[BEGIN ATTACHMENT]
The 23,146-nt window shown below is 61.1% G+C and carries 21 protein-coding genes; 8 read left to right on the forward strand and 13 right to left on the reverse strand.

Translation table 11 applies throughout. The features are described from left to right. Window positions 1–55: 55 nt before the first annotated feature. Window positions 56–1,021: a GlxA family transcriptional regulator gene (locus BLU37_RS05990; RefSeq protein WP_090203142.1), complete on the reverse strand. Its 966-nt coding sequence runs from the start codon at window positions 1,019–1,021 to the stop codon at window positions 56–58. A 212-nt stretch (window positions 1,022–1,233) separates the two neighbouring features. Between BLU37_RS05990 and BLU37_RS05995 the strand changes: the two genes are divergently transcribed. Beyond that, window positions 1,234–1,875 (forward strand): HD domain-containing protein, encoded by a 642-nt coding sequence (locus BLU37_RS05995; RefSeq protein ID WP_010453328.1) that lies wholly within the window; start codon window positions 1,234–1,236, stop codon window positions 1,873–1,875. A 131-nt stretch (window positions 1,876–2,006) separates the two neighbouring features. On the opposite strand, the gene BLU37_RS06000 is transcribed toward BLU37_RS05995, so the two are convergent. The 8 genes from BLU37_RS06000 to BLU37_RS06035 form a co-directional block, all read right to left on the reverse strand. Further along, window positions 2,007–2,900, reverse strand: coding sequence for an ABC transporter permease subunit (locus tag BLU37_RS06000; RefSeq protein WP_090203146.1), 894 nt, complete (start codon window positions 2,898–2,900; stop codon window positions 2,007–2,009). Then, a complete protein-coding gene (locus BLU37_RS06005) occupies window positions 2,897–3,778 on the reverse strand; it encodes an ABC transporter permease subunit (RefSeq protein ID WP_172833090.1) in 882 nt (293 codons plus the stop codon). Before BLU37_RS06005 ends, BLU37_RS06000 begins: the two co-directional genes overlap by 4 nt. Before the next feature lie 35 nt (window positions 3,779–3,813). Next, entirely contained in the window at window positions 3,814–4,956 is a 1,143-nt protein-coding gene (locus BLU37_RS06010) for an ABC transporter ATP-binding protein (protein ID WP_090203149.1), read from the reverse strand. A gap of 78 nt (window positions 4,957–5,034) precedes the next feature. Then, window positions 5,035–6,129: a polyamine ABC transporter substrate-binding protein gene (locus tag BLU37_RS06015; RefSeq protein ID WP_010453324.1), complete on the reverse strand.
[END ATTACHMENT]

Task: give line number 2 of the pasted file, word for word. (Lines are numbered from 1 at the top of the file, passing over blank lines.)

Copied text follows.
Translation table 11 applies throughout. The features are described from left to right. Window positions 1–55: 55 nt before the first annotated feature. Window positions 56–1,021: a GlxA family transcriptional regulator gene (locus BLU37_RS05990; RefSeq protein WP_090203142.1), complete on the reverse strand. Its 966-nt coding sequence runs from the start codon at window positions 1,019–1,021 to the stop codon at window positions 56–58. A 212-nt stretch (window positions 1,022–1,233) separates the two neighbouring features. Between BLU37_RS05990 and BLU37_RS05995 the strand changes: the two genes are divergently transcribed. Beyond that, window positions 1,234–1,875 (forward strand): HD domain-containing protein, encoded by a 642-nt coding sequence (locus BLU37_RS05995; RefSeq protein ID WP_010453328.1) that lies wholly within the window; start codon window positions 1,234–1,236, stop codon window positions 1,873–1,875. A 131-nt stretch (window positions 1,876–2,006) separates the two neighbouring features. On the opposite strand, the gene BLU37_RS06000 is transcribed toward BLU37_RS05995, so the two are convergent. The 8 genes from BLU37_RS06000 to BLU37_RS06035 form a co-directional block, all read right to left on the reverse strand. Further along, window positions 2,007–2,900, reverse strand: coding sequence for an ABC transporter permease subunit (locus tag BLU37_RS06000; RefSeq protein WP_090203146.1), 894 nt, complete (start codon window positions 2,898–2,900; stop codon window positions 2,007–2,009). Then, a complete protein-coding gene (locus BLU37_RS06005) occupies window positions 2,897–3,778 on the reverse strand; it encodes an ABC transporter permease subunit (RefSeq protein ID WP_172833090.1) in 882 nt (293 codons plus the stop codon). Before BLU37_RS06005 ends, BLU37_RS06000 begins: the two co-directional genes overlap by 4 nt. Before the next feature lie 35 nt (window positions 3,779–3,813). Next, entirely contained in the window at window positions 3,814–4,956 is a 1,143-nt protein-coding gene (locus BLU37_RS06010) for an ABC transporter ATP-binding protein (protein ID WP_090203149.1), read from the reverse strand. A gap of 78 nt (window positions 4,957–5,034) precedes the next feature. Then, window positions 5,035–6,129: a polyamine ABC transporter substrate-binding protein gene (locus tag BLU37_RS06015; RefSeq protein ID WP_010453324.1), complete on the reverse strand.